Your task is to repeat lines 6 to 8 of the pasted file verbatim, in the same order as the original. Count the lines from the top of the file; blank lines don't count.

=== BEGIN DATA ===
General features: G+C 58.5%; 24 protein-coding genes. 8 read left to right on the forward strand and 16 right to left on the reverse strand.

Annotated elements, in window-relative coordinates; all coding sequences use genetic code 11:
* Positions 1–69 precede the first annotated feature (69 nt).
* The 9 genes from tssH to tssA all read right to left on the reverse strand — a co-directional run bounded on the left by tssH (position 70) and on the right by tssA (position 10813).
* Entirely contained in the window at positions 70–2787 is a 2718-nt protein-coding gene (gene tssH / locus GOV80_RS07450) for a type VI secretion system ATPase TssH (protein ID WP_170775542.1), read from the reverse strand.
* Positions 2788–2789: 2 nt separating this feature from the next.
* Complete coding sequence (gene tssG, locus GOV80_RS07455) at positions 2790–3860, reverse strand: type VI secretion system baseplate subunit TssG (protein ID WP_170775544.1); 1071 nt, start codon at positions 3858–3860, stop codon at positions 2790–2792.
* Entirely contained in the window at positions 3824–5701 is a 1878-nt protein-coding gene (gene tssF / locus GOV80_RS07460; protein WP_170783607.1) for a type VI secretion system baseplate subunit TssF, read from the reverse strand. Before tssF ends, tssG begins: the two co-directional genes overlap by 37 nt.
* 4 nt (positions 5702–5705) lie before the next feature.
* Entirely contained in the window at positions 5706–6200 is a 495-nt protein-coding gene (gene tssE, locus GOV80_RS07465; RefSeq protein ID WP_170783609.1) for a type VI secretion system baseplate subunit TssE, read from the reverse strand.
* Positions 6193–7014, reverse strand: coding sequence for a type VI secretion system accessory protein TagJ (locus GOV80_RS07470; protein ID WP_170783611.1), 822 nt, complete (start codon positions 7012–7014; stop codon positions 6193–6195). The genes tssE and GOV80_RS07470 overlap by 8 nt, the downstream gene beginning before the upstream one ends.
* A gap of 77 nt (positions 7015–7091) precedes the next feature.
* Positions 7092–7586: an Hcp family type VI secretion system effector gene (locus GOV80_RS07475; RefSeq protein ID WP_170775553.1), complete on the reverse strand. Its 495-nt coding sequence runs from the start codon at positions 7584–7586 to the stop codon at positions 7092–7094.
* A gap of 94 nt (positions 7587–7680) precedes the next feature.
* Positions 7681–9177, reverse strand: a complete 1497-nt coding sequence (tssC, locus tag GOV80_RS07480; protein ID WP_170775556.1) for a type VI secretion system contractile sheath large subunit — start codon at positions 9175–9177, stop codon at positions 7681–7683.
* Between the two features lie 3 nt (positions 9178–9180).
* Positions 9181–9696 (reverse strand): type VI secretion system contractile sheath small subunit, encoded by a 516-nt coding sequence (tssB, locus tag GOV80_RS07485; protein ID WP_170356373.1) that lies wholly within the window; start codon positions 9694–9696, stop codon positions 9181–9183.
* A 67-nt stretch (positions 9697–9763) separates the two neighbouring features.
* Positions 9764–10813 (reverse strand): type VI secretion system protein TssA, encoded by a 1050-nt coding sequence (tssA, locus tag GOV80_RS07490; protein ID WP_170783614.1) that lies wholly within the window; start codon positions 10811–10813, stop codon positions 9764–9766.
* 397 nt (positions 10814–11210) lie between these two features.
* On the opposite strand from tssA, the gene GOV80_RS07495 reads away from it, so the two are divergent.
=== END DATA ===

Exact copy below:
* Positions 2788–2789: 2 nt separating this feature from the next.
* Complete coding sequence (gene tssG, locus GOV80_RS07455) at positions 2790–3860, reverse strand: type VI secretion system baseplate subunit TssG (protein ID WP_170775544.1); 1071 nt, start codon at positions 3858–3860, stop codon at positions 2790–2792.
* Entirely contained in the window at positions 3824–5701 is a 1878-nt protein-coding gene (gene tssF / locus GOV80_RS07460; protein WP_170783607.1) for a type VI secretion system baseplate subunit TssF, read from the reverse strand. Before tssF ends, tssG begins: the two co-directional genes overlap by 37 nt.